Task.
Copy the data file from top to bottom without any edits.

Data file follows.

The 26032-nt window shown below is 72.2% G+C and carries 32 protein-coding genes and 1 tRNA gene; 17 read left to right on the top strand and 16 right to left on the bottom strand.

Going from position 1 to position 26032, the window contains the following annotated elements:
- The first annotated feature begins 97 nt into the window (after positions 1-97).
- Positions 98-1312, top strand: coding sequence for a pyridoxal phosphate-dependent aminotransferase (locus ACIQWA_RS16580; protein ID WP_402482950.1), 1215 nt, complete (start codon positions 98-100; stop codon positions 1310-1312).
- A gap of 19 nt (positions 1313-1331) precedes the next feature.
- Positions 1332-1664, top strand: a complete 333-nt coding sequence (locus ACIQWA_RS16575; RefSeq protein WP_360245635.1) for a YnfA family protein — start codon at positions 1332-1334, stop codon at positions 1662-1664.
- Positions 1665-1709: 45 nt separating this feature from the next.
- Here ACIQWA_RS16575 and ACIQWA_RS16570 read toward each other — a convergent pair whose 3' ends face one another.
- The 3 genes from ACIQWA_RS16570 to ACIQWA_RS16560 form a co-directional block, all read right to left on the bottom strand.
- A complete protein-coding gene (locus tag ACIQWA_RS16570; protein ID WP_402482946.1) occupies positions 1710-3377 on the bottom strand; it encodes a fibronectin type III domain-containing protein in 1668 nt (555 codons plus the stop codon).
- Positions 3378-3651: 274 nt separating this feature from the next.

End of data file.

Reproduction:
The 26032-nt window shown below is 72.2% G+C and carries 32 protein-coding genes and 1 tRNA gene; 17 read left to right on the top strand and 16 right to left on the bottom strand.

Going from position 1 to position 26032, the window contains the following annotated elements:
- The first annotated feature begins 97 nt into the window (after positions 1-97).
- Positions 98-1312, top strand: coding sequence for a pyridoxal phosphate-dependent aminotransferase (locus ACIQWA_RS16580; protein ID WP_402482950.1), 1215 nt, complete (start codon positions 98-100; stop codon positions 1310-1312).
- A gap of 19 nt (positions 1313-1331) precedes the next feature.
- Positions 1332-1664, top strand: a complete 333-nt coding sequence (locus ACIQWA_RS16575; RefSeq protein WP_360245635.1) for a YnfA family protein — start codon at positions 1332-1334, stop codon at positions 1662-1664.
- Positions 1665-1709: 45 nt separating this feature from the next.
- Here ACIQWA_RS16575 and ACIQWA_RS16570 read toward each other — a convergent pair whose 3' ends face one another.
- The 3 genes from ACIQWA_RS16570 to ACIQWA_RS16560 form a co-directional block, all read right to left on the bottom strand.
- A complete protein-coding gene (locus tag ACIQWA_RS16570; protein ID WP_402482946.1) occupies positions 1710-3377 on the bottom strand; it encodes a fibronectin type III domain-containing protein in 1668 nt (555 codons plus the stop codon).
- Positions 3378-3651: 274 nt separating this feature from the next.